Na na na na na na na na na na na na na na na na BAMAN! Ok now that that’s out of the way, on with my post!
For those not on Twitter, I do realise this is a day late. Believe it or not I had a massive migraine and started having weird visual hallucinations, which I assume is because I had been staring at my PC screen for too long that day or week or month or whatever. I know, right? If you’ve fallen out of your chair with shock I’ll give you a second to recover. Me? A gaming-related injury/illness? Who would have guessed? At least I don’t get those hand cramps anymore… Anyways, since the thought of looking at anything bright and glowing made my brain want to hemorrhage on the spot, I took a bit of time off (even though I ended up playing some Bordlerlands 2 as soon as the pain let up – oy!) Enough of my brain-related problems though, on with the post (again)!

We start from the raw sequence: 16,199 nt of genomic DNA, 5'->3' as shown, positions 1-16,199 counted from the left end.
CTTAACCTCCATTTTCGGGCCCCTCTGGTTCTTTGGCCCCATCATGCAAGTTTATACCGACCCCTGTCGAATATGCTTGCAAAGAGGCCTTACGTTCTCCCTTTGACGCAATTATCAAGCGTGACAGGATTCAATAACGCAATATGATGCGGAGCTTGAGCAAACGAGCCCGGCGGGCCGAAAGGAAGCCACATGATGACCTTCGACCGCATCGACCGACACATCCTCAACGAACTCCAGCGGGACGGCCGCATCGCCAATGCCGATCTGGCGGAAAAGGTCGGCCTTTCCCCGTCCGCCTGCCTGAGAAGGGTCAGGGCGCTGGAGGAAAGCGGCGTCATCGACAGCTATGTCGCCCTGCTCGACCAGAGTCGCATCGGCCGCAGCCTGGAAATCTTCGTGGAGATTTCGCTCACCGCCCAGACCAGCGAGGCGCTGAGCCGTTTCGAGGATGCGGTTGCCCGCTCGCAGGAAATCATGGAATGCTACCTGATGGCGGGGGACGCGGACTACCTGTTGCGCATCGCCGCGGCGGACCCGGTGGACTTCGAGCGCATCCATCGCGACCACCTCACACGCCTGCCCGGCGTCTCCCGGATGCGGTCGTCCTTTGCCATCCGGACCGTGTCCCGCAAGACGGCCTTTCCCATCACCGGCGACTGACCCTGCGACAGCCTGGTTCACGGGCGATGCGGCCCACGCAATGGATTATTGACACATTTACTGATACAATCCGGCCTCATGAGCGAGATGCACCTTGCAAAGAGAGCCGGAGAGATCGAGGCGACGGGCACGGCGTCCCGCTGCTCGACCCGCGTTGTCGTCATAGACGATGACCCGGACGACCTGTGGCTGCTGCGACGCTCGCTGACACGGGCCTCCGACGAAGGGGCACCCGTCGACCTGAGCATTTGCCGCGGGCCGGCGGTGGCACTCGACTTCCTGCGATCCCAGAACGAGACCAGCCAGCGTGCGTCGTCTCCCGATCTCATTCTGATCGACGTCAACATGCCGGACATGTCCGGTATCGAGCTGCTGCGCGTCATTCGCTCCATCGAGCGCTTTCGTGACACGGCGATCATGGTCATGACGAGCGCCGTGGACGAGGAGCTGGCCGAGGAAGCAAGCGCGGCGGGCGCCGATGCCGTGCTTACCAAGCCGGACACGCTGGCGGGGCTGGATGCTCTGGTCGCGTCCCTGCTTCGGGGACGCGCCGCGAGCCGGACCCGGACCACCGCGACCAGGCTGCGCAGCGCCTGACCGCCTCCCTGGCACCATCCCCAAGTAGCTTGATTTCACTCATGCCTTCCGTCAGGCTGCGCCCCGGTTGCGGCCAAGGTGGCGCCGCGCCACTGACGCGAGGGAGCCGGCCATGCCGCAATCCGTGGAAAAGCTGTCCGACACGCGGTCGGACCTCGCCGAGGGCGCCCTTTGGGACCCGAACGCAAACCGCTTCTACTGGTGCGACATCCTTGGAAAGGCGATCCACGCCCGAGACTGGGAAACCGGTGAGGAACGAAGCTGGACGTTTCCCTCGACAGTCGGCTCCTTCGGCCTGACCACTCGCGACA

Today I wanted to review a game that I’m ashamed to admit I only played recently – Batman: Arkham Asylum. I know, I know, you’d think that a self-proclaimed Batman nut like myself would have played a multi-award-winning Batman game that’s been around since 2009 and holds a Guinness World Record for “Most Critically Acclaimed Superhero Game Ever”. Yeah, beat that, right? The reason for this delay? Well, other than the fact that I was saving it for a rainy day, which turned out to be some years later, there was also that part of me that was skeptical. The truth is, nothing that’s come out of the Batman franchise other than the comics has ever truly impressed me. I knew it wouldn’t be as terrible the infamously cheesy 1960’s Batman TV series with Adam West or equally cringey old movies (much as they’re guilty pleasures of mine). However, even the much-lauded Batman: The Animated Series and Christopher Nolan’s recent Dark Knight movies failed to really capture me the way the comics did. Don’t get me wrong, I used to watch the animated series obsessively and watched each of the new movies several times. It’s because I’m such a huge fan of Batman from the comics that I’m so particular when it comes to anything that’s added to the lore. That’s the problem though, really. None of it truly adds to or fits comfortably into the comic book lore and as a comic book fan that’s obviously something I’d be excited to see. Of course, I’m talking about the revamped Batman, the Dark Knight, not the previous versions like the 1940’s Batman who was even campier than Adam West (I confess I even used to read these somewhat terrible comics). Also, of course, there are many adaptations of even modern Batman, for instance Frank Miller’s Batman is different to Jeff Loeb’s Batman. However, although Batman has been revamped so many times, I feel there is a certain overarching look and feel to the modern Batman, who received a major facelift in the ’80’s and whose new look has been built on and adapted ever since. The movies captured the spirit, but I didn’t learn anything new or see another side of Batman that I’d never experienced before from the comics. Also, the movies were amazing, but it wasn’t really Batman in his true form. I loved the movies as a separate thing to the comics, because I just couldn’t reconcile the two of them in my mind. As an obsessed fan of the comics, I wanted something that truly captured the essence of Batman as I knew him. There’s nothing wrong with all the adaptations that have been created and as I said I’ve loved pretty much all of it, but as a Batman comic fan, I wanted that true Dark Knight experience from the comics for myself just once and to be able to share it with the rest of the world as well, so that they could so see why I’m so in love with this dark corner of the DC Universe. Above everything else, this game definitely does that. So, even if it turns out that everyone other than me has already played this game, I’m hoping that it might be interesting reading about the game from the perspective of a fan of the comics who used to creepily keeps busts and PVC statutes of Batman in her bedroom.